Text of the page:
This is page 398 of An Icelandic-English Dictionary by Cleasby/Vigfusson (1874)

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398 LOFT -- LOG.

LOPT, n.: 1. [Ulf. luftu s = nijp; A. S. lyft; Scot, and

Old Engl. lift; Engl. n- lo/ t; O. H. G. and Germ. ' liifi] , the air,

Eluc. 19, Skálda 174: the air, atmosphere, the sky, heaven, lopt

vindlaust, Edda 4; skein sol, ok var lítt á lopt komin, Ld. 36; sol

er á góðu lopti, high in the s ky, Bs. ii. Ill; þeir heyrðu klukku-

hljóð í loptið upp, Fms. vi. 63, Hdl. 41, Ysp. 29: lopt var mikit

(a great height) til jarðar at falla, Fb. ii. 389: allit,, lopt ok lögr,

Skm. 6; ly'sti af höndum hennar bæði í lopt ok a log, Edda 22; renna

lopt ok lüg, "jo; hvat manna sá er með gulihjúlminn er ríðr lopt ok log,

segja at harm á furðu góðan best, 56 :-- plur., inn þver loptin, Bret. 58;

hann skapaði hirnin ok jörð ok loptin, Edda; hann blaess eitri ok dreifir

lopt oil ok log, 41; loptin neðri, Lil. 27; loptin sungu, 34; hverfðr

utan um lopt oil, Fas. 2. adverb, phrases; á lopt, aloft, into the sky;

hlaupa í lopt upp, io leap up into the air, Nj. 84; hefja e-t A lopt, to hold

tip aloft, extol, Róm. 308, Bs. i. 284, Finnb. 296; brcgða á lopt, Eg. 123;

bera (færa) á lopt, to spread abroad, Fms. xi. 287, Fas. i. 363, Bs. i. 133,

F's. 9; horfa, liggja í lopt upp (or upp í lopt). to lie face uppermost,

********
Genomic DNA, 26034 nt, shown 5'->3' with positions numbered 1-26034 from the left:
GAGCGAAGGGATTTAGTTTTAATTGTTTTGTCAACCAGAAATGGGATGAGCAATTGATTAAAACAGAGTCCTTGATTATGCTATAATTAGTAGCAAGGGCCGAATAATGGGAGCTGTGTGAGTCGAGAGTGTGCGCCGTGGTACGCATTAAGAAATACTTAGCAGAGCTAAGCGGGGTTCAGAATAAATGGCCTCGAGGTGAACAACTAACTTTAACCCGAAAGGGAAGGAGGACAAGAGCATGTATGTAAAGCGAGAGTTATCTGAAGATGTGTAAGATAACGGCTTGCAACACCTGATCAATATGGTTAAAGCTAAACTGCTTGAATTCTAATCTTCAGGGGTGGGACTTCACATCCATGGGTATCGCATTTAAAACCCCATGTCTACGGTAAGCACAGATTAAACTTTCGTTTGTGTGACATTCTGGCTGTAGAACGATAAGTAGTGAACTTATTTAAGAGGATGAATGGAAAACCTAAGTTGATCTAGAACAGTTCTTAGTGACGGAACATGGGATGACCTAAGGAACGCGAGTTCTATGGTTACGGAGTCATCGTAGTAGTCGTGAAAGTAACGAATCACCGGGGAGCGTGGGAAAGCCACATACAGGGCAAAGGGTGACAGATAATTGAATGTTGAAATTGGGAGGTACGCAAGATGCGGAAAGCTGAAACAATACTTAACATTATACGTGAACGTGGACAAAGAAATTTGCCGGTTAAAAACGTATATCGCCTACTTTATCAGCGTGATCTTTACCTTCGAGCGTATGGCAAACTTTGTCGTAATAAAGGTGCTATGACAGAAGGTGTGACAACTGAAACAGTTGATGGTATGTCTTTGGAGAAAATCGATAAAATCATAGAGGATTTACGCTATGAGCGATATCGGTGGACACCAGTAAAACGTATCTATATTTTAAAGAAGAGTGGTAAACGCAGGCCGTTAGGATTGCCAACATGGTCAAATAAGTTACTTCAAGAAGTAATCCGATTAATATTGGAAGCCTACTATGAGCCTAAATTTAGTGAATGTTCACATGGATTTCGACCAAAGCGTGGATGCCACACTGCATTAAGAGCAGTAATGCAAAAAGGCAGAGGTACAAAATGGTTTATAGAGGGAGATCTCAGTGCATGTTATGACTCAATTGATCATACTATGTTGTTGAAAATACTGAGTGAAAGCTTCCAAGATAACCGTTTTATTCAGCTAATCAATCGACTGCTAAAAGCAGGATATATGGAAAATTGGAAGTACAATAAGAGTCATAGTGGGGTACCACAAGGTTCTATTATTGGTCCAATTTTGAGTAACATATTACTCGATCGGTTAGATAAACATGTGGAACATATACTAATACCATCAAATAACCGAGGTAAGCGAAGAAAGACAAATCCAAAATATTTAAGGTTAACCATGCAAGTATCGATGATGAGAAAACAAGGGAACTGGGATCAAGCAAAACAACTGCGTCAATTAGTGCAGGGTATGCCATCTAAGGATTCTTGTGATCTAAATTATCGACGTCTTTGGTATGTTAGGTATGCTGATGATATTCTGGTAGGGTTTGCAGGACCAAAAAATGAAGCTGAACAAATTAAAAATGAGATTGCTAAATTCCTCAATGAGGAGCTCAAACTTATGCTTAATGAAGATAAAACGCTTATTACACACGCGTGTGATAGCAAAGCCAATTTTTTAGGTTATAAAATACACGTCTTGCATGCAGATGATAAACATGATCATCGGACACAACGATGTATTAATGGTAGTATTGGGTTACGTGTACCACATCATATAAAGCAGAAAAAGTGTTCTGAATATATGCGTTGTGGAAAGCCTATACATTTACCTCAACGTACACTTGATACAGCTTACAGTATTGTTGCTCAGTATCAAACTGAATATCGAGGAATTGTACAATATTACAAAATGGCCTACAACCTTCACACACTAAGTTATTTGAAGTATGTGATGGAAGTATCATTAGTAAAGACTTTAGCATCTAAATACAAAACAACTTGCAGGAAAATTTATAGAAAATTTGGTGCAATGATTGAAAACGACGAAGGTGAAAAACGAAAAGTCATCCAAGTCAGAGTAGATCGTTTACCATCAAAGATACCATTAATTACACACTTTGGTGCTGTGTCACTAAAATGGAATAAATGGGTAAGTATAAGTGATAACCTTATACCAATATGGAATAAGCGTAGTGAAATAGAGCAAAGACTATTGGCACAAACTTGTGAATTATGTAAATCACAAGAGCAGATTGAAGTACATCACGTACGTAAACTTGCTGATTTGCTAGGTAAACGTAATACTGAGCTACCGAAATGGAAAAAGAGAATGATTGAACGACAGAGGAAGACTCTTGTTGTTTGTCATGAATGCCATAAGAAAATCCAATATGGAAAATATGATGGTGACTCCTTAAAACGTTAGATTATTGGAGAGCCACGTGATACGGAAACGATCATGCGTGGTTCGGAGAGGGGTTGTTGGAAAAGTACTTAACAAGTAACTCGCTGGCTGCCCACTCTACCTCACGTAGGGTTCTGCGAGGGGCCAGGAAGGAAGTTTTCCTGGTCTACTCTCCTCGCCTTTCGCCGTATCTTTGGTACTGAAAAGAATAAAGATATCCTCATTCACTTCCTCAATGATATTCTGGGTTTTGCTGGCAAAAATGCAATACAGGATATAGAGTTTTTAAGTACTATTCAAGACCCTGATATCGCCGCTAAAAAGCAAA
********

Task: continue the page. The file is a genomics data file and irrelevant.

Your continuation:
opp. to a grufu, Stud. iii. 282: á lopti. aloft in the air, on high, hovering;

taka spjótið á lopti, to catch a spear flying, Nj. 84; hann vá svá

skjótt með sverði, at prjú þóttu á lopti at sja, 29, þkv. IO. 3.

fi i r, space; hann flaug um alla l;'isa ok gat hvergi lopt fuudit svá at

hann nuetti inn koinask, Fb. i. 276. COMPOS: lopt-hræddr, adj.

giddy with looking down from aloft. lopt-megin, n. skill in

climbing, Fms. x. 314. lopt-mjöðm, f. a kind of trick in wrestling,

cross-buttock. lopt-riki, n. the realm of air, Greg. JÖ. lopt-

vægi, n. ' air-weight, ' poi-t. = the mouth, 'tor -- the voice, Stor. I.

B. [Engl., Scot., and Dan. loft] , a loft, upper room, also of

houses built on piles (stafir), and thus lifted from the ground; this

may well be the primitive sense, from which that of n i r, s k y may

be derived through the notion that the heavens were a many-storied

ceiling, see the remarks s. v. himinn; often used of the bedroom in old

dwellings; en er þeir kómu upp ú loptriðit sá þeir at loptið var opit. Eg.

236, Fms. ii. 5; jni skalt liggja í lopti hjá mér í nótt ... ok læsti hón

þcgar loptiiui innan, Nj. 6, 7; til lopts þess er Erlingr svaf i, O. H. 116;

i annan enda hússins var lopt uppi á þvertrj. im ..., fóru þeir Arnljótr upp

ú loptið ok lögðusk þar til svefns, 153, Nj. 199; l()pt þat er þar er yfir

útidyrum, Eb. 118; þeir gengu til svefns ok upp í loptið, Fs. 85; Gunnarr

svaf í lopti einu í skalanum, Nj. 114; var Fjöliii fylgt til lierbergis í hit

næsta lopt, Hkr. 1. 17; lopts dyrr, the loft doom, Sturl. ii. 94, Fas. iii. 500;

lopts gat, an opening in a floor, trap-door. II. a balcony; þeir

þorbjörn vörðusk ór lopti einu, Orkn. 443; hann var skotinn í lopti einu,

Fms. vii. 245; tók konungr sér herbergi í lopti einu, O. H. 105: in mod.

usage of the ceilings or floors in many-storied houses. COMPDS: lopt-

clyrr, n. pl. the doors to a lopt; gokk hann fram eptir svölunum ok til

annarra loptdura, Hkr. i. l 7. lopt-eldr, m. lightning. lopt-gluggr,

in. the window of a lopt, Fms. vii. 245. lopt-hús, n. a ' loft-chamber'

Fms. viii. 7, ix. 362, Stj. 204, 383. Judges iv. 23. lopt-höll, f. -- lopt-

hús, Fms. x. 149. lopt-rið, n. a staircase (outside the house) leading

up to the loft or upper storey, Eg. 236, Ísl. ii. 367, Fms. iv. 169 (cp. C). H.